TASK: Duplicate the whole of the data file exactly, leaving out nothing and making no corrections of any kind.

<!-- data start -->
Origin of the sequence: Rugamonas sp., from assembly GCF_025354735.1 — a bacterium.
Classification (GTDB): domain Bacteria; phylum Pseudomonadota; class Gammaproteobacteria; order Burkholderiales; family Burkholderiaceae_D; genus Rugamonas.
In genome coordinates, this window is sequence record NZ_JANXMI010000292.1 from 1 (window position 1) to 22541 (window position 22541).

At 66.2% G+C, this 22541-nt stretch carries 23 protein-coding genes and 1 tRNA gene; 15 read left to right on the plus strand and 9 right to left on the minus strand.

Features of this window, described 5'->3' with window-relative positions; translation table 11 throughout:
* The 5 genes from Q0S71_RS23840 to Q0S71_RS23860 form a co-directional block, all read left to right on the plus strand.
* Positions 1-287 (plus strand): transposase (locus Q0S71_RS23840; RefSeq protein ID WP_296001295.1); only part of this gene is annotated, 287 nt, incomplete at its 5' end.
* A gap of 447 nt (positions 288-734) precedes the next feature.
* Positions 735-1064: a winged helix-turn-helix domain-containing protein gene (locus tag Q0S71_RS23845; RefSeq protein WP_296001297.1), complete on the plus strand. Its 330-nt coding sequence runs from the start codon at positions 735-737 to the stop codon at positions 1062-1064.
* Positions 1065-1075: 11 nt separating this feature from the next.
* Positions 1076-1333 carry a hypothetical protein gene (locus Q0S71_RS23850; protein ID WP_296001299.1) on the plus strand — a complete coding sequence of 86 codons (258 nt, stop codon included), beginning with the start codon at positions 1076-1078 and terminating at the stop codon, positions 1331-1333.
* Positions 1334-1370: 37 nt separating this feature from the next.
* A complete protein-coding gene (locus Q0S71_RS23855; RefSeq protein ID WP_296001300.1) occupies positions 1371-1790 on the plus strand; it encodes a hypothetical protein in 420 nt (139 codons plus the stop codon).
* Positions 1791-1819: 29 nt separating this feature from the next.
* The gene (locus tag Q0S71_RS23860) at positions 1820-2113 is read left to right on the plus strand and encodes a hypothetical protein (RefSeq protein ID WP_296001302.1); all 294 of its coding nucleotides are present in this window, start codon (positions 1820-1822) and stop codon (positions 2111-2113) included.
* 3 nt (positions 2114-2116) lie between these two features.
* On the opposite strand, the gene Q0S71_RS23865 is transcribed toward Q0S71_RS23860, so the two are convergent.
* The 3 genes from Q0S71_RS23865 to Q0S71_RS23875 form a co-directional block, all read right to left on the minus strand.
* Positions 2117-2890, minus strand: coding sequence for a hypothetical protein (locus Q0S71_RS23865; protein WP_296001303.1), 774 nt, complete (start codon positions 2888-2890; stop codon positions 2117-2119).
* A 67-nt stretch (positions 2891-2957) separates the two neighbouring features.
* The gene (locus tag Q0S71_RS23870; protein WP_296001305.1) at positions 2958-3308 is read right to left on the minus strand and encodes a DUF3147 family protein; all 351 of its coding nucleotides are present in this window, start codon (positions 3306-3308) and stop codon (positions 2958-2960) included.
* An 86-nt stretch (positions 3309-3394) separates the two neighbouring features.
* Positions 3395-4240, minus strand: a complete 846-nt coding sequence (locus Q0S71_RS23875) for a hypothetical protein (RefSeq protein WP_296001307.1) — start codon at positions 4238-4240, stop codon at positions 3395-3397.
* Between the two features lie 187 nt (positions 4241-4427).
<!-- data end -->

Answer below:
Origin of the sequence: Rugamonas sp., from assembly GCF_025354735.1 — a bacterium.
Classification (GTDB): domain Bacteria; phylum Pseudomonadota; class Gammaproteobacteria; order Burkholderiales; family Burkholderiaceae_D; genus Rugamonas.
In genome coordinates, this window is sequence record NZ_JANXMI010000292.1 from 1 (window position 1) to 22541 (window position 22541).

At 66.2% G+C, this 22541-nt stretch carries 23 protein-coding genes and 1 tRNA gene; 15 read left to right on the plus strand and 9 right to left on the minus strand.

Features of this window, described 5'->3' with window-relative positions; translation table 11 throughout:
* The 5 genes from Q0S71_RS23840 to Q0S71_RS23860 form a co-directional block, all read left to right on the plus strand.
* Positions 1-287 (plus strand): transposase (locus Q0S71_RS23840; RefSeq protein ID WP_296001295.1); only part of this gene is annotated, 287 nt, incomplete at its 5' end.
* A gap of 447 nt (positions 288-734) precedes the next feature.
* Positions 735-1064: a winged helix-turn-helix domain-containing protein gene (locus tag Q0S71_RS23845; RefSeq protein WP_296001297.1), complete on the plus strand. Its 330-nt coding sequence runs from the start codon at positions 735-737 to the stop codon at positions 1062-1064.
* Positions 1065-1075: 11 nt separating this feature from the next.
* Positions 1076-1333 carry a hypothetical protein gene (locus Q0S71_RS23850; protein ID WP_296001299.1) on the plus strand — a complete coding sequence of 86 codons (258 nt, stop codon included), beginning with the start codon at positions 1076-1078 and terminating at the stop codon, positions 1331-1333.
* Positions 1334-1370: 37 nt separating this feature from the next.
* A complete protein-coding gene (locus Q0S71_RS23855; RefSeq protein ID WP_296001300.1) occupies positions 1371-1790 on the plus strand; it encodes a hypothetical protein in 420 nt (139 codons plus the stop codon).
* Positions 1791-1819: 29 nt separating this feature from the next.
* The gene (locus tag Q0S71_RS23860) at positions 1820-2113 is read left to right on the plus strand and encodes a hypothetical protein (RefSeq protein ID WP_296001302.1); all 294 of its coding nucleotides are present in this window, start codon (positions 1820-1822) and stop codon (positions 2111-2113) included.
* 3 nt (positions 2114-2116) lie between these two features.
* On the opposite strand, the gene Q0S71_RS23865 is transcribed toward Q0S71_RS23860, so the two are convergent.
* The 3 genes from Q0S71_RS23865 to Q0S71_RS23875 form a co-directional block, all read right to left on the minus strand.
* Positions 2117-2890, minus strand: coding sequence for a hypothetical protein (locus Q0S71_RS23865; protein WP_296001303.1), 774 nt, complete (start codon positions 2888-2890; stop codon positions 2117-2119).
* A 67-nt stretch (positions 2891-2957) separates the two neighbouring features.
* The gene (locus tag Q0S71_RS23870; protein WP_296001305.1) at positions 2958-3308 is read right to left on the minus strand and encodes a DUF3147 family protein; all 351 of its coding nucleotides are present in this window, start codon (positions 3306-3308) and stop codon (positions 2958-2960) included.
* An 86-nt stretch (positions 3309-3394) separates the two neighbouring features.
* Positions 3395-4240, minus strand: a complete 846-nt coding sequence (locus Q0S71_RS23875) for a hypothetical protein (RefSeq protein WP_296001307.1) — start codon at positions 4238-4240, stop codon at positions 3395-3397.
* Between the two features lie 187 nt (positions 4241-4427).